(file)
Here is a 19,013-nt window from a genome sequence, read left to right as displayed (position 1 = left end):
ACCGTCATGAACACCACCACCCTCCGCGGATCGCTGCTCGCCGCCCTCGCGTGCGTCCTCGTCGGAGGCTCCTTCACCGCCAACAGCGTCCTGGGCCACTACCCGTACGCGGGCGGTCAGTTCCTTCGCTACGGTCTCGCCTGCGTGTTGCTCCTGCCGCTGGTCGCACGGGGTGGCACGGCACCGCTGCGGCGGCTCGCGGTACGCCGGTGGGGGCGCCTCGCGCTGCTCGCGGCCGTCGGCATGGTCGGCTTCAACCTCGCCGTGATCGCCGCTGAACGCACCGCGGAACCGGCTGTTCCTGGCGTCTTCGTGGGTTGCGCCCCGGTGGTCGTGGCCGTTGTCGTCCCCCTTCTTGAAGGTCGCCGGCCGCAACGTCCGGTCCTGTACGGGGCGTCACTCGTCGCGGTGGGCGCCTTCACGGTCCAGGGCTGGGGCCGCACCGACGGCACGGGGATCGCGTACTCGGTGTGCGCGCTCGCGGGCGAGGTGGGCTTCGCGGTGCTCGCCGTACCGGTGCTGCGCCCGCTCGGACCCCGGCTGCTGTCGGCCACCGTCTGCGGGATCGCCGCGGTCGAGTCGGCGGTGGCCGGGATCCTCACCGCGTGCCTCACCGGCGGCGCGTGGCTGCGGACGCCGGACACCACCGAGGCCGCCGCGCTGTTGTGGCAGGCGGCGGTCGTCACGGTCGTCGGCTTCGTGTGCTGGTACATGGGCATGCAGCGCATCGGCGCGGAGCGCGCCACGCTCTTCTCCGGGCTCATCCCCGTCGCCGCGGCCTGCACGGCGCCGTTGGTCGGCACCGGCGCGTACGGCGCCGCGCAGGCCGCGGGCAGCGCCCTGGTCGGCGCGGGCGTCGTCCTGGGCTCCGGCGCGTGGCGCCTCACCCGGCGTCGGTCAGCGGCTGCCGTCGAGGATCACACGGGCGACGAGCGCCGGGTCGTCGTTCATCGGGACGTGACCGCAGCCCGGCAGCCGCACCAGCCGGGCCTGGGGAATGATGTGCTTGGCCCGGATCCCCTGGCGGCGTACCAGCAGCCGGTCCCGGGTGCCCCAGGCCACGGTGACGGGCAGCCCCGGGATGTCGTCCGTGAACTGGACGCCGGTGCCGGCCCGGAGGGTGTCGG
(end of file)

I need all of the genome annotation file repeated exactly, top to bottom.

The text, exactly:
Here is a 19,013-nt window from a genome sequence, read left to right as displayed (position 1 = left end):
ACCGTCATGAACACCACCACCCTCCGCGGATCGCTGCTCGCCGCCCTCGCGTGCGTCCTCGTCGGAGGCTCCTTCACCGCCAACAGCGTCCTGGGCCACTACCCGTACGCGGGCGGTCAGTTCCTTCGCTACGGTCTCGCCTGCGTGTTGCTCCTGCCGCTGGTCGCACGGGGTGGCACGGCACCGCTGCGGCGGCTCGCGGTACGCCGGTGGGGGCGCCTCGCGCTGCTCGCGGCCGTCGGCATGGTCGGCTTCAACCTCGCCGTGATCGCCGCTGAACGCACCGCGGAACCGGCTGTTCCTGGCGTCTTCGTGGGTTGCGCCCCGGTGGTCGTGGCCGTTGTCGTCCCCCTTCTTGAAGGTCGCCGGCCGCAACGTCCGGTCCTGTACGGGGCGTCACTCGTCGCGGTGGGCGCCTTCACGGTCCAGGGCTGGGGCCGCACCGACGGCACGGGGATCGCGTACTCGGTGTGCGCGCTCGCGGGCGAGGTGGGCTTCGCGGTGCTCGCCGTACCGGTGCTGCGCCCGCTCGGACCCCGGCTGCTGTCGGCCACCGTCTGCGGGATCGCCGCGGTCGAGTCGGCGGTGGCCGGGATCCTCACCGCGTGCCTCACCGGCGGCGCGTGGCTGCGGACGCCGGACACCACCGAGGCCGCCGCGCTGTTGTGGCAGGCGGCGGTCGTCACGGTCGTCGGCTTCGTGTGCTGGTACATGGGCATGCAGCGCATCGGCGCGGAGCGCGCCACGCTCTTCTCCGGGCTCATCCCCGTCGCCGCGGCCTGCACGGCGCCGTTGGTCGGCACCGGCGCGTACGGCGCCGCGCAGGCCGCGGGCAGCGCCCTGGTCGGCGCGGGCGTCGTCCTGGGCTCCGGCGCGTGGCGCCTCACCCGGCGTCGGTCAGCGGCTGCCGTCGAGGATCACACGGGCGACGAGCGCCGGGTCGTCGTTCATCGGGACGTGACCGCAGCCCGGCAGCCGCACCAGCCGGGCCTGGGGAATGATGTGCTTGGCCCGGATCCCCTGGCGGCGTACCAGCAGCCGGTCCCGGGTGCCCCAGGCCACGGTGACGGGCAGCCCCGGGATGTCGTCCGTGAACTGGACGCCGGTGCCGGCCCGGAGGGTGTCGG